Lethbridge Herald, The (Newspaper) - November 7, 1973, Lethbridge, Alberta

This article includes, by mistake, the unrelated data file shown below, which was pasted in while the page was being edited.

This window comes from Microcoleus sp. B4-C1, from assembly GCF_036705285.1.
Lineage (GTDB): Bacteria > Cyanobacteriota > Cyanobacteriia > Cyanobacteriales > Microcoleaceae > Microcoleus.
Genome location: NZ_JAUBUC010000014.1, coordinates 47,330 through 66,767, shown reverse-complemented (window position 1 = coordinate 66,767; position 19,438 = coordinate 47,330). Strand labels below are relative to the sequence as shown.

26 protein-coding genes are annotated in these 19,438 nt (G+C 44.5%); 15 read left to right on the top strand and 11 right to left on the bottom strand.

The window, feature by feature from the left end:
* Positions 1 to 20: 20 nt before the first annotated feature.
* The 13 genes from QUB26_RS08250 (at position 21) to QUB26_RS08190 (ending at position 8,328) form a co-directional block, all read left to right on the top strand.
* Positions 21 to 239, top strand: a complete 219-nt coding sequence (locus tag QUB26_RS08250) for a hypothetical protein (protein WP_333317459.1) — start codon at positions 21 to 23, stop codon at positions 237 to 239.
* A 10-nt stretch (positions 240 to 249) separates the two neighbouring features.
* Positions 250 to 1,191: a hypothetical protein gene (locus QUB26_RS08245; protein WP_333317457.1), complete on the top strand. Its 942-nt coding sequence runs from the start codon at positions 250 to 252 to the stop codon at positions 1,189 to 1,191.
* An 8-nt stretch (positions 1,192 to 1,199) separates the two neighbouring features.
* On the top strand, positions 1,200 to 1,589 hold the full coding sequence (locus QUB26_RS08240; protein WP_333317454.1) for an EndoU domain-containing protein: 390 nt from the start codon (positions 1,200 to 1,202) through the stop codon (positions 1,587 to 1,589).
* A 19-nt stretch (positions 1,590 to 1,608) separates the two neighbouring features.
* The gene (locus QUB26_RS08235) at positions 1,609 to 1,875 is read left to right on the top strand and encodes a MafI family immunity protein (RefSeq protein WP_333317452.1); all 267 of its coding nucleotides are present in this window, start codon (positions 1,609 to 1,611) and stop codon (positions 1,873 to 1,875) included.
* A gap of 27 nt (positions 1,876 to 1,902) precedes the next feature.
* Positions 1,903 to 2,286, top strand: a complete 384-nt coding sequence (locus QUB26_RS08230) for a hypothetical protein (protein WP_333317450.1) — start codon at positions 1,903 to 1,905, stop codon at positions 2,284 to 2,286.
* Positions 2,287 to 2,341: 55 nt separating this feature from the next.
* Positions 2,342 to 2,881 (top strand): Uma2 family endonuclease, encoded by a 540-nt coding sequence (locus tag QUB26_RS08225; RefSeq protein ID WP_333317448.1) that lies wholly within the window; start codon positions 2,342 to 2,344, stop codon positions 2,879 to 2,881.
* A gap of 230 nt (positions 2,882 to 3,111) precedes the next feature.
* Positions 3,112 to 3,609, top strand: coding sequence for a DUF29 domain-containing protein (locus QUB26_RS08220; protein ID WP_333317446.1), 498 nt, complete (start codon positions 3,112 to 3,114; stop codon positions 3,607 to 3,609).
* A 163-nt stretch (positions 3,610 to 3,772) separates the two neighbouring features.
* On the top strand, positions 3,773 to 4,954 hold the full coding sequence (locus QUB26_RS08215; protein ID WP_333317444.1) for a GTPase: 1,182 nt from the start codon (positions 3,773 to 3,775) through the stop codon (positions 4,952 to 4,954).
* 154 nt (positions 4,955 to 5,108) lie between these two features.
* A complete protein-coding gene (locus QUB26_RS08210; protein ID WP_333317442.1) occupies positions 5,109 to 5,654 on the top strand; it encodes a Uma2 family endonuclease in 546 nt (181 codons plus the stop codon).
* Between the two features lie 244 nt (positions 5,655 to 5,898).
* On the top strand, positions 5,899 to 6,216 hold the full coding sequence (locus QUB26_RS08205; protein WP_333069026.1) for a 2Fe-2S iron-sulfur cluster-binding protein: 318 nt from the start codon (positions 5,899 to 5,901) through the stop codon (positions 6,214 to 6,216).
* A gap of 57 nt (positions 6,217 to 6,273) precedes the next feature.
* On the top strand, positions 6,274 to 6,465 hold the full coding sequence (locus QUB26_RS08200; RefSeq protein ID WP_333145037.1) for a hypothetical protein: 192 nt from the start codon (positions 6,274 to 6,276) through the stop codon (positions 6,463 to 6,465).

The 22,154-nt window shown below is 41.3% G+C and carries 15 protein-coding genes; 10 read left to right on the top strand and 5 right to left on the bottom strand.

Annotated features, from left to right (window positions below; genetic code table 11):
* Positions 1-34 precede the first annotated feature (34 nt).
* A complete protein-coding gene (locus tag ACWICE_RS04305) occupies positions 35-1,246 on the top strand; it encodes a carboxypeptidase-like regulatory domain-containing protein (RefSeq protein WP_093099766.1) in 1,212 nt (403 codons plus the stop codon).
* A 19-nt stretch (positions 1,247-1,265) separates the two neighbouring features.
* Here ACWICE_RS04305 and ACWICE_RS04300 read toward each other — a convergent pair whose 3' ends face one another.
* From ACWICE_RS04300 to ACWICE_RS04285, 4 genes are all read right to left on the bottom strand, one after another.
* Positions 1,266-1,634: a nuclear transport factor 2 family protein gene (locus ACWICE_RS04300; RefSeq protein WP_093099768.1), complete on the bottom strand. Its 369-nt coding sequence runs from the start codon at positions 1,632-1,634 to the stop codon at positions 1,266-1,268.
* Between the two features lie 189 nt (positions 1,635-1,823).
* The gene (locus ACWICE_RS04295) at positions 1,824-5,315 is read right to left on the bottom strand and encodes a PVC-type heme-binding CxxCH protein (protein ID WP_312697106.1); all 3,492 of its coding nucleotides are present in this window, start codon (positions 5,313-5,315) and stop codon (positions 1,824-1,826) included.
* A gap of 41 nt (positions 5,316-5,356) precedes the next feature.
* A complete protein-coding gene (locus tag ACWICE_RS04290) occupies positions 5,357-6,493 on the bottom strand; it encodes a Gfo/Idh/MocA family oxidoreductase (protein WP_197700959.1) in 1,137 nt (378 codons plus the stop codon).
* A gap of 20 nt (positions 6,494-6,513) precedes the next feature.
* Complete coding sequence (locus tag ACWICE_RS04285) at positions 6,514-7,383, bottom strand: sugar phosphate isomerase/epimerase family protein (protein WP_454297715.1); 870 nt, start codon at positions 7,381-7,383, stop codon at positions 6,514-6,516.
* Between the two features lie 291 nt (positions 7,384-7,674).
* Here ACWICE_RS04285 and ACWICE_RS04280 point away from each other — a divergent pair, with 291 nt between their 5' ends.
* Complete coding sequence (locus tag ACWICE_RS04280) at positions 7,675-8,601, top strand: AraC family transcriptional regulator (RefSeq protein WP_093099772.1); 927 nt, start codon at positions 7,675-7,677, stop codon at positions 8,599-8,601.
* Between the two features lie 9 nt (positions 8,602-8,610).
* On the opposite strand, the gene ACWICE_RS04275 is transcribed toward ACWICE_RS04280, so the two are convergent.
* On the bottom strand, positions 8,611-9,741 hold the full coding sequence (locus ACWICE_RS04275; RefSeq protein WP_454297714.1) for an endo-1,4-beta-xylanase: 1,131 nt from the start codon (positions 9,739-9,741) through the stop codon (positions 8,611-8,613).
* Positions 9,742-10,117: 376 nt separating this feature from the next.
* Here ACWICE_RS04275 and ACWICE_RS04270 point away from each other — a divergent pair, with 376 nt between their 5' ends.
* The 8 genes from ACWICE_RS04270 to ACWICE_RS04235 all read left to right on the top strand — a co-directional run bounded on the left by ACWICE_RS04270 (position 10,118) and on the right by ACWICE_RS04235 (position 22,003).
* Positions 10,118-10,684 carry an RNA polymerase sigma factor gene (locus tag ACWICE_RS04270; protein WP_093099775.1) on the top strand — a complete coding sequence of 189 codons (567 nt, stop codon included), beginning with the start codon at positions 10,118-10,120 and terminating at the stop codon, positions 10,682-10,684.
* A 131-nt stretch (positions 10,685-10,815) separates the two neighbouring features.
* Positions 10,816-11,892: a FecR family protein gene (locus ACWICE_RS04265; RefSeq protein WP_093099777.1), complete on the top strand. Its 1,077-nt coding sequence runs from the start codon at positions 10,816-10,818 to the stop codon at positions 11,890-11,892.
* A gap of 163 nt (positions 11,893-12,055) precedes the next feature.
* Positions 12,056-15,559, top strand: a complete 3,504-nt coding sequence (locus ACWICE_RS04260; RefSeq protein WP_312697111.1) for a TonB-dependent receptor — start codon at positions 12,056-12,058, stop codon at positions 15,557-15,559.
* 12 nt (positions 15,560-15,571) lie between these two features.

32 -TH6 LETHBRIDQC HERALD November 1t73 Experts differ on possibility Does Israel have nuclear bomb By Tom Newspaper Enterprise Association JEN'S UNIFORM CENTRE All Uniforms White and colored OFF S A L Ifl fOne Special Rack OFF Styles OFF Uniforms for Nurses Beiuticiins Doctors Waitresses otc. JEN'S UNIFORM CENTRE 504 3rd Ave. S. Phone 328-3631 WASHINGTON In the heat of the Arab- Israieli Yom Kippur war a French Georges casually told a reporter that the Israelis possess a nuclear threat. The opinion went unnoticed in most U.S. as speculation on the usually does. The prospect has always been too unpleasant for widespread popular contemplation. with a tenuous truce in partial and thoughts somewhat less it may be well to consider the general's if only as an element in the argument for a more stable Middle East. Buis' of is not sacred. He is director of the French Institute of National Defense and it was his nation which assisted Israel in the construction of at least one nuclear but the existence of an Israeli bomb has not been confirmed. Many experts say the bomb does not exist. The arguments are that there is no record of an Israeli that past Israeli leaders David have long in- sisted their nation would not be the first to introduce such weapons in the U.S. world opinion prohibits Israel from having so much gunpowder so near an open flame. firmly believe the bomb dwells in Tel Aviv. The for instance. Arguments in Egypt are that the Israelis ob- viously have the the technology with the exception of the resources. Arab sources point out that money is no limiting former U.N. Secretary General U-Thant once estimated the produc- tion of a small yield atomic bomb at costing million about one night's in- says an Arab the United Jewish And adds Cornell professor George Israel does little to dis- courage speculation. A retired Israeli general last year wrote an article for the popular press which warned Egypt against new wars lest Arabs receive a nuclear blast on the Aswan Dam. Says who has closely studied the Israeli bomb question is one ol semantics. The whole thing is fraught with ambiguities. Ben-Gurion said he wouldn't be the first to introduce nuclear weapons in the Mediterranean but that was long after the U.S. 6th fleet had already done so. They play a tricky game. And at the very if they don't have the bomb now they can quickly put one No doubt. Alan Solomonow of the Com- mittee for New Alternatives in the Middle East says the Israelis now have three work- ing nuclear reactors. the is the French-built original at Dimona. And there is possibly one in the Sinai. Sears S. E. WOODS SKI Reg. Made of waterfowl down and the sleeves are polyester insulated. Fully guaranteed two way separable zipper. Comes with adjustable waist and hidden hood. Colors of Yellow Berry. Sizes S.M.L.XL. Ltd.- at Simpsons-Sears you get the finest guarantee JfcV flBsU and free delivery Open Daily from a.m. to p.m. Thurs. and Frl. a.m. to p.m. Centre Village Telephone 328-9231 Chateaux-Hotels of France the shooting down of the Arab airliner last asks Solomonow. think the reason it was done so hastily is that the plane veered too near the Sinai reactor and the Israelis The Dimona reactor say nuclear ex- perts in the United is capable of producing at least one bomb a year. Conven- tional wisdom has it that Israel may have an arsenal of about a dozen warheads. Many of its fighter craft could serve as delivery If the Jericho missile is sophisticated enough to put a nuclear charge well into any neighboring territory. But would Israel do Dr. Herbert former CIA now a member of the Federation of American believes it would be most unwise. would be terribly stupid of them to use it. They would only be asking for a retaliation. They would be inviting the Russians to give similar weapons to the Arabs. it would be stupid. But having said this I should add that the antagonists there are not always so as believes the bomb would not be used while any alternative ex- isted. But in a says an Arab Israel's existence was naturally they would shoot whatever they had. I doubt they have built the atomic if they have built for purely scientific pur- If Israel did use the experts the Aswan would be an obvious busting the dam would flood at least 200 villages and ruin much of Egypt's power supply. the Israelis might select a warning such as President Truman was advis- ed to do in the war with mushrooip over the says a Jewish physicist go a long way to stopping any Arab march into It would most go an equally long way toward creating World War III. Thus the revival of interest in the question of the Israeli bomfi. not just the 'Israeli says a Washington member of also the 'Egyptian Egypt is right now planning a 150-megawatt reactor which could turn out 30 bombs a year. the Arabs are not standing still in this escalation. At the very least they have poison which was used in the Yemen which is at least as horrible and as unthinkable a modern weapon as the bomb This is adds Alan Solomonow of the Middle East study long-range peace in the Mediterranean must be achieved. Con- tinuation of a situation where war breaks out every six to ten years is impossible. says Arabs get a little stronger and more anxious. So far they haven't tried to enter Israel. But what if they What if they S s Biai France offers chance to try canopied bed By ROBIN WRIGHT Christian Science Monitor France So you've drooled over the castles in the Loire Valley and gushed over the Medieval chateaux in the Perigord. So you've longed to live in the grand comfort of Louis XIV or wanting to sample more than just a quick tour allows here or a photo so- journ affords there. now there's a way to try one of those squishy soft beds in the high-ceilinged or be waited on at the long table in the chandeliered dining room. The chateaux-hotels of France can now offer you a Medieval seaside es- tate built in the 15th century or a Gothic manor overlooking the a 13th- century castle on Lake Leman or the former monastery of Chartreux par- tially restored by Louis XV. Take your pick. The selection goes 81 listings long and covers the entire face of France. Some come with others offer yachting. Some have tennis others provide pools and even miniature golf. But all offer history at its most and roman- tic. With a little time and a little more chateau hopping is a novel way to tour France and history. Even a one-night stop as a treat from the nor- mal tourist trappings will provide in- sight into life-styles of the past as well as first-class accommodations. And the prices aren't usually as rageous as the style suggests. There are four classes of lux- and although the last label is a gross under- statement of status. All are pretty lux- urious by most American Holiday Inn- Howard Johnson-Best Western stan- dards. The prices vary according to although even the seven luxury sites have rooms beginning at around per night. Prices can go as high as but this generally includes an apartment com- plete with kitchen and enough room for a family. In a couple of cases this will rent a complete minivilla on a larger estate. All prices vary with the season. The broad spectrum of former royal palaces to modern manor houses to historic homes is divided into seven luxury 26 excellent 38 with good labels and 10 comfortable sites. associated for the sake of each chateau-hotel is1 in- dividually owned and But whatever the all are land- scaped in beauty and decorated with the serenity of wealth. Additional information may be ob- tained through a travel the French Tourist Office at 610 Fifth New N.Y. or the Bureau 51 rue de France. Combat veteran finds job at White House a battle By JOHN HERBERS New York Times Service WASHINGTON A few days former Gen. Alex- ander M. Haig his eyes red from lack of sleep and his face drawn with' observed that he had never known military combat to be as arduous as being President Nixon's right hand man in re- cent weeks. is not only the Watergate he told a visitor to his office in a conversation that was interrupted four times presidential Middle East crisis has taken even more of my As the president's troubles have Nixon's tendency to rely for advice and help on a small circle of seems to have and a major part of the burden has fallen to the man who has' been the president's chief of staff since May 4. Day after according to White House Nixon spends his time chiefly with Ronald L. his press and Secretary of State Henry A. Kissinger. The narrowness of Nixon's day-to-day contacts has become a matter of growing concern to a number of Republican leaders in congress and to some White House aides who feel they have little influence as the president's public support has declined and demands for his resignation have increased. There has been a current of unrest among.some White House staff who they fear that in many ways Nixon is right back where he was in before the dismissal' of H. R. Haldeman and John D. who were widely accused of Isolating the president. Haig has taken a different urging a more open ad- ministration and decentaliza- tion of authority. But they say has per- sisted in his habit of restricting hia contacts. One example of how this has damaged the president was cited. According to testimony in United StatM District Court Nixon knew more than a month ago that two of the nine Watergate tapes sought by the court could not be but he apparently did not inform his chief counsel who was defending his position in court. as the controversy over the tapes and other issues have been the centre of a number of changes have taken place in the White House staff. A number of high officials who became dissillusioned with their jobs and planned to leave were persuaded by colleagues to stay on grounds of loyalty. To leave at this they were would make it appear that the ad- ministration was caving in. Some middle-level officials are however. One young who makes 000 a year and who joined the White House staff in has mailed out a resume in search of a new job. at the White House he after Nixon fired Archibald Cox as special Watergate prosecutor Attorney General Elliot L. Richardson resigned. He said a number of his colleagues decided to leave. He no longer believes in the he and has decided the of the White House is gone. He thinks the president is suffer- ing from strain. Cholera deaths spark clean-up in Italy ROME In 30 million rats. In shellfish fattened on sewage. In children playing in festering garbage. As the country's cholera outbreak subsides after claim- ing 26 these scenes are being brought home to Ital- ians as hard truths about many of their main cities. cholera deaths have prompted a detailed look at health conditions and a wave of political buck-passing and even crimi- nal charges. Italians have learned that their quite apart from the has by far the highest rate in Europe of typhoid and hepatitis and that only 32 of its cities have proper systems of sewage dis- posal while many have none at all. Although the situation is gravest in slum-ridden Naples and the impoverished even Rome has plenty of defi- ciencies. A leading Rome ver- min Eduino says at least 30 million rats infest drains and rubbish particularly in the pic- turesque old quarters in the heart of the Eternal City. Here as In most of sewage disposal remains a problem tor local authorities because disposal plants either do not cannot or are not working efficiently. In the whole of ac- cording to one .detailed sur- 16 million tons of refuse are produced every but only about 20 per cent otthis is adequately disposed of. The situation is worst in the teeming Mediter- ranean and other areas of the south. After the central govern- ment identified polluted shellfish as the source of the Naples the author- ities finally took action against the cultivation of mussels just offshore in the city's right in the path of the sewers carrying untreated effluent the sea. In the last two naval minesweepers have dredged the mussel beds while squads of police and workmen de- stroyed vendors' food stalls with bulldozers and picks to prevent resurgence of the dis- ease. The cultivation and sale of a major industry in the southern coastal has been throwing many thousands out of work.